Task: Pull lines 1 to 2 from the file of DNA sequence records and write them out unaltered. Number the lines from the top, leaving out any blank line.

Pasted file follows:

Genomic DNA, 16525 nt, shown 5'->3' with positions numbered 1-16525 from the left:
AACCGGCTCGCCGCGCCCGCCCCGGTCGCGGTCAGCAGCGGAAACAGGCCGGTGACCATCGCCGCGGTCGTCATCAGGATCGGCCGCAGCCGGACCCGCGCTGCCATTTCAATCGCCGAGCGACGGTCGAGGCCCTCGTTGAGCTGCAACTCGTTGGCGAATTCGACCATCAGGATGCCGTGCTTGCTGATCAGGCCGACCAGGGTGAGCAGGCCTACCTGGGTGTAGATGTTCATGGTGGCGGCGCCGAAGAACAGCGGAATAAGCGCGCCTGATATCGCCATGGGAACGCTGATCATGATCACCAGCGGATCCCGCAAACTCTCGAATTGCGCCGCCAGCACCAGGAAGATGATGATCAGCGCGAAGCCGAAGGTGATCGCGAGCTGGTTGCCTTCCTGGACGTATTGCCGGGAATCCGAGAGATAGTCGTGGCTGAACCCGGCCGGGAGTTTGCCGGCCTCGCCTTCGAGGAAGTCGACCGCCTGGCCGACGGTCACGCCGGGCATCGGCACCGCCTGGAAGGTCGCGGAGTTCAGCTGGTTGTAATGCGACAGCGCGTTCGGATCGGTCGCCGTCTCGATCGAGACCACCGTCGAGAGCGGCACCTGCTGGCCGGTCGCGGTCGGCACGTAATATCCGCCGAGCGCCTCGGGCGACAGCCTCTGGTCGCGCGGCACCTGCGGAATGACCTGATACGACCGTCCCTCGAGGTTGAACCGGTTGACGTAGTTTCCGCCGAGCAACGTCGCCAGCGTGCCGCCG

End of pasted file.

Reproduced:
Genomic DNA, 16525 nt, shown 5'->3' with positions numbered 1-16525 from the left:
AACCGGCTCGCCGCGCCCGCCCCGGTCGCGGTCAGCAGCGGAAACAGGCCGGTGACCATCGCCGCGGTCGTCATCAGGATCGGCCGCAGCCGGACCCGCGCTGCCATTTCAATCGCCGAGCGACGGTCGAGGCCCTCGTTGAGCTGCAACTCGTTGGCGAATTCGACCATCAGGATGCCGTGCTTGCTGATCAGGCCGACCAGGGTGAGCAGGCCTACCTGGGTGTAGATGTTCATGGTGGCGGCGCCGAAGAACAGCGGAATAAGCGCGCCTGATATCGCCATGGGAACGCTGATCATGATCACCAGCGGATCCCGCAAACTCTCGAATTGCGCCGCCAGCACCAGGAAGATGATGATCAGCGCGAAGCCGAAGGTGATCGCGAGCTGGTTGCCTTCCTGGACGTATTGCCGGGAATCCGAGAGATAGTCGTGGCTGAACCCGGCCGGGAGTTTGCCGGCCTCGCCTTCGAGGAAGTCGACCGCCTGGCCGACGGTCACGCCGGGCATCGGCACCGCCTGGAAGGTCGCGGAGTTCAGCTGGTTGTAATGCGACAGCGCGTTCGGATCGGTCGCCGTCTCGATCGAGACCACCGTCGAGAGCGGCACCTGCTGGCCGGTCGCGGTCGGCACGTAATATCCGCCGAGCGCCTCGGGCGACAGCCTCTGGTCGCGCGGCACCTGCGGAATGACCTGATACGACCGTCCCTCGAGGTTGAACCGGTTGACGTAGTTTCCGCCGAGCAACGTCGCCAGCGTGCCGCCG